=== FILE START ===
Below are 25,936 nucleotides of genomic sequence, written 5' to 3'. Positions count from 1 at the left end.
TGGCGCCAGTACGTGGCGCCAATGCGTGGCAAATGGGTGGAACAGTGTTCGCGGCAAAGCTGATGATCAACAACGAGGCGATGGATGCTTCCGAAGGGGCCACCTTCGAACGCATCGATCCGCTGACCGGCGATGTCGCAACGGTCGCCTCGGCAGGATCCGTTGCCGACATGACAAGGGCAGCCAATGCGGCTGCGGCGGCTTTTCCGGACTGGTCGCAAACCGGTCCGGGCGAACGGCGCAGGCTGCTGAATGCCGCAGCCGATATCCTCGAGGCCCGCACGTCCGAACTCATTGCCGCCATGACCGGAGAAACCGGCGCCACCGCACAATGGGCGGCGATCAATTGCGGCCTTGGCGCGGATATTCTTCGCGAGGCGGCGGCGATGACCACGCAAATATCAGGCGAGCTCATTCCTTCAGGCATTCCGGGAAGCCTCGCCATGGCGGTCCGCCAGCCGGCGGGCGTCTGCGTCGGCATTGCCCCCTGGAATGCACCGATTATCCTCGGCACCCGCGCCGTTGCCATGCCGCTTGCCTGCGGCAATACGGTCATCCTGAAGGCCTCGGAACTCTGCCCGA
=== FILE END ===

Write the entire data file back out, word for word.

Below are 25,936 nucleotides of genomic sequence, written 5' to 3'. Positions count from 1 at the left end.
TGGCGCCAGTACGTGGCGCCAATGCGTGGCAAATGGGTGGAACAGTGTTCGCGGCAAAGCTGATGATCAACAACGAGGCGATGGATGCTTCCGAAGGGGCCACCTTCGAACGCATCGATCCGCTGACCGGCGATGTCGCAACGGTCGCCTCGGCAGGATCCGTTGCCGACATGACAAGGGCAGCCAATGCGGCTGCGGCGGCTTTTCCGGACTGGTCGCAAACCGGTCCGGGCGAACGGCGCAGGCTGCTGAATGCCGCAGCCGATATCCTCGAGGCCCGCACGTCCGAACTCATTGCCGCCATGACCGGAGAAACCGGCGCCACCGCACAATGGGCGGCGATCAATTGCGGCCTTGGCGCGGATATTCTTCGCGAGGCGGCGGCGATGACCACGCAAATATCAGGCGAGCTCATTCCTTCAGGCATTCCGGGAAGCCTCGCCATGGCGGTCCGCCAGCCGGCGGGCGTCTGCGTCGGCATTGCCCCCTGGAATGCACCGATTATCCTCGGCACCCGCGCCGTTGCCATGCCGCTTGCCTGCGGCAATACGGTCATCCTGAAGGCCTCGGAACTCTGCCCGA